Dr. Du Maurier comes to visit Jack regarding Hannibal. She tells him in a roundabout way that she has cut ties with Hannibal but Jack doesn’t understand why. Katz and Hannibal bring the mystery of who killed the killer to Will who realizes that the last thing the mural killer saw was Hannibal. A flashback shows Hannibal helping the killer complete the mural by placing him in the centre. The FBI internal investigator visits Will in his cell. She tells him that the prosecution will push the label of ‘intelligent psychopath’ on him. She offers him a way out but Will does not budge even in the face of a possible death penalty. Will receives a final visitor – Dr. Du Maurier who tells him that she believes him. The episode ends with Dr. Lector paying a surprise visit to Du Maurier’s house, wearing his trademark plastic suit only to find the house abandoned.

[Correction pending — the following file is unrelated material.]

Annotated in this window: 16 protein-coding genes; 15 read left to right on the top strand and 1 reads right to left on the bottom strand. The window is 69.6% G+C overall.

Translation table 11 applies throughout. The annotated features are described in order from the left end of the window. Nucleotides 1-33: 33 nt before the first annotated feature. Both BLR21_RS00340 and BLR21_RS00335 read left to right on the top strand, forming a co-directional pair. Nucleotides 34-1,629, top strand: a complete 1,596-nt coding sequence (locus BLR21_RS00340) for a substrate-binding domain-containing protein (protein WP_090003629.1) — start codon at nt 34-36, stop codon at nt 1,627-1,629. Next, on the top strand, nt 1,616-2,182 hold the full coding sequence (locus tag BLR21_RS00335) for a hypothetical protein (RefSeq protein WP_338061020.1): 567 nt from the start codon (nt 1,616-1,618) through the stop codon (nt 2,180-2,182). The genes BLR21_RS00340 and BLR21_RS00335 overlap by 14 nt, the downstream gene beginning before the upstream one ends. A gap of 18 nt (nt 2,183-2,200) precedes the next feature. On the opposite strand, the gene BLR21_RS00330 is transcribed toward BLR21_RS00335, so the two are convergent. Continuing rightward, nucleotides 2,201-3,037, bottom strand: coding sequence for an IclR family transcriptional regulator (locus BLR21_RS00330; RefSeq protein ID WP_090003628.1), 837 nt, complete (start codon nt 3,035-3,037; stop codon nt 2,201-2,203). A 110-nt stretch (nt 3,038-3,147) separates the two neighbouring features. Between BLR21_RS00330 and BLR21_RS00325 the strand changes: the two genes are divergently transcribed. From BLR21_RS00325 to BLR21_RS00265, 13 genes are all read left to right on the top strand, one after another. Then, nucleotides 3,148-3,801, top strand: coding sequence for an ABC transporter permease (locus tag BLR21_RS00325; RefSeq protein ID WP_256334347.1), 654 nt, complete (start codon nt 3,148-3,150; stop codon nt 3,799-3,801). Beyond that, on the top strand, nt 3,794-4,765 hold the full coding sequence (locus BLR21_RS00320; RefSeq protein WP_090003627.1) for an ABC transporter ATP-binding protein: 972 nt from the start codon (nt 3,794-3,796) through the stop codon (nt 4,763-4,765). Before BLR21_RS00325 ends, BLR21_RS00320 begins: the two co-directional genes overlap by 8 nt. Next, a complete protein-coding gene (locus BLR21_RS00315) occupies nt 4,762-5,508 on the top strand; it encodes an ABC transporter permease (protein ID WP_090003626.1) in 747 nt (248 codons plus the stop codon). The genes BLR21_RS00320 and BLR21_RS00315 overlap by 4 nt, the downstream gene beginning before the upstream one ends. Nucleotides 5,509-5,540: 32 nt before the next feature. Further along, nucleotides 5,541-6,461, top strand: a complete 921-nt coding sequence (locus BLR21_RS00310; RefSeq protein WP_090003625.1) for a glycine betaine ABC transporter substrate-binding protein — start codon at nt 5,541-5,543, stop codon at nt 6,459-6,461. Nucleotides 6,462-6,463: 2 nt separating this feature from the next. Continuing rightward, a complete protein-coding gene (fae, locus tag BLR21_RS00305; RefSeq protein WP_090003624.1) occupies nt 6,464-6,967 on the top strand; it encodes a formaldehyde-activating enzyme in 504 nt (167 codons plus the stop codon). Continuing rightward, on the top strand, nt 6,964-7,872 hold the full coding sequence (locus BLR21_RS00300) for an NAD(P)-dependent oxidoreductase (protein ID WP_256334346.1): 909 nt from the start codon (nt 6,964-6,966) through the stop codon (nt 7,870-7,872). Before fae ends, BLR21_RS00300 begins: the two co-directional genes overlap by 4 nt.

Welcome back after a long, long delay which I thoroughly apologize for. When we last left Will he had just begun the process of putting himself back together and piecing together what Hannibal had done to him. This episode opens with Will seemingly back to his confused state from last season, and shows him desperately, pathetically pleading Hannibal (and Alana, too I guess) for help. It was a maddening moment for me because until I saw the scene that immediately followed it, I felt as though this season would just prove to be another three month long drag as Will tries to regain his sanity. However, I was thankfully mistaken and we see Will in a colder state of mind than we have ever seen him before. There were some great lines in the early part the episode that reminded me of some the deep, thought-provoking dialogue we got in season 1. For instance:
“I lost the plot…I am the unreliable narrator of my own story”